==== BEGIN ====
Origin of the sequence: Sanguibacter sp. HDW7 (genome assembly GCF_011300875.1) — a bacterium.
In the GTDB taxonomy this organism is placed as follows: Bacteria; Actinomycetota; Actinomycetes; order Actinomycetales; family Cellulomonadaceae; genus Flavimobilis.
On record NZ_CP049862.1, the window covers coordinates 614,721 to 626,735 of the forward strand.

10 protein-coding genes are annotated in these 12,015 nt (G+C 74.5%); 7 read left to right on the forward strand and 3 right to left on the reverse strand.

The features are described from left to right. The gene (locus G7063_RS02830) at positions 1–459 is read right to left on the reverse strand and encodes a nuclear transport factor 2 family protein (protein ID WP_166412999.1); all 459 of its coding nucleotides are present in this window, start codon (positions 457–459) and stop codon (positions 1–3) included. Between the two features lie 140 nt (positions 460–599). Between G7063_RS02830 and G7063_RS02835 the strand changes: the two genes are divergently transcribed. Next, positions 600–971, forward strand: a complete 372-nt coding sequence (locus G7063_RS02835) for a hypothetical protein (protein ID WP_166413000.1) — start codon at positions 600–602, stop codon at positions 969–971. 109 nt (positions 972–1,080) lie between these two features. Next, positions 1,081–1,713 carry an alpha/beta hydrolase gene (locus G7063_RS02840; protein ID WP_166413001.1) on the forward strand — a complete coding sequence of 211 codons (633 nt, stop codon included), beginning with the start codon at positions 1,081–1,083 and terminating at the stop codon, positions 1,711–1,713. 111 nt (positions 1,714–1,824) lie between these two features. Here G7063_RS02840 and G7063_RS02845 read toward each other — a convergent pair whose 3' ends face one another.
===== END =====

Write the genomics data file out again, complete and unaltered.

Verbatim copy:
Origin of the sequence: Sanguibacter sp. HDW7 (genome assembly GCF_011300875.1) — a bacterium.
In the GTDB taxonomy this organism is placed as follows: Bacteria; Actinomycetota; Actinomycetes; order Actinomycetales; family Cellulomonadaceae; genus Flavimobilis.
On record NZ_CP049862.1, the window covers coordinates 614,721 to 626,735 of the forward strand.

10 protein-coding genes are annotated in these 12,015 nt (G+C 74.5%); 7 read left to right on the forward strand and 3 right to left on the reverse strand.

The features are described from left to right. The gene (locus G7063_RS02830) at positions 1–459 is read right to left on the reverse strand and encodes a nuclear transport factor 2 family protein (protein ID WP_166412999.1); all 459 of its coding nucleotides are present in this window, start codon (positions 457–459) and stop codon (positions 1–3) included. Between the two features lie 140 nt (positions 460–599). Between G7063_RS02830 and G7063_RS02835 the strand changes: the two genes are divergently transcribed. Next, positions 600–971, forward strand: a complete 372-nt coding sequence (locus G7063_RS02835) for a hypothetical protein (protein ID WP_166413000.1) — start codon at positions 600–602, stop codon at positions 969–971. 109 nt (positions 972–1,080) lie between these two features. Next, positions 1,081–1,713 carry an alpha/beta hydrolase gene (locus G7063_RS02840; protein ID WP_166413001.1) on the forward strand — a complete coding sequence of 211 codons (633 nt, stop codon included), beginning with the start codon at positions 1,081–1,083 and terminating at the stop codon, positions 1,711–1,713. 111 nt (positions 1,714–1,824) lie between these two features. Here G7063_RS02840 and G7063_RS02845 read toward each other — a convergent pair whose 3' ends face one another.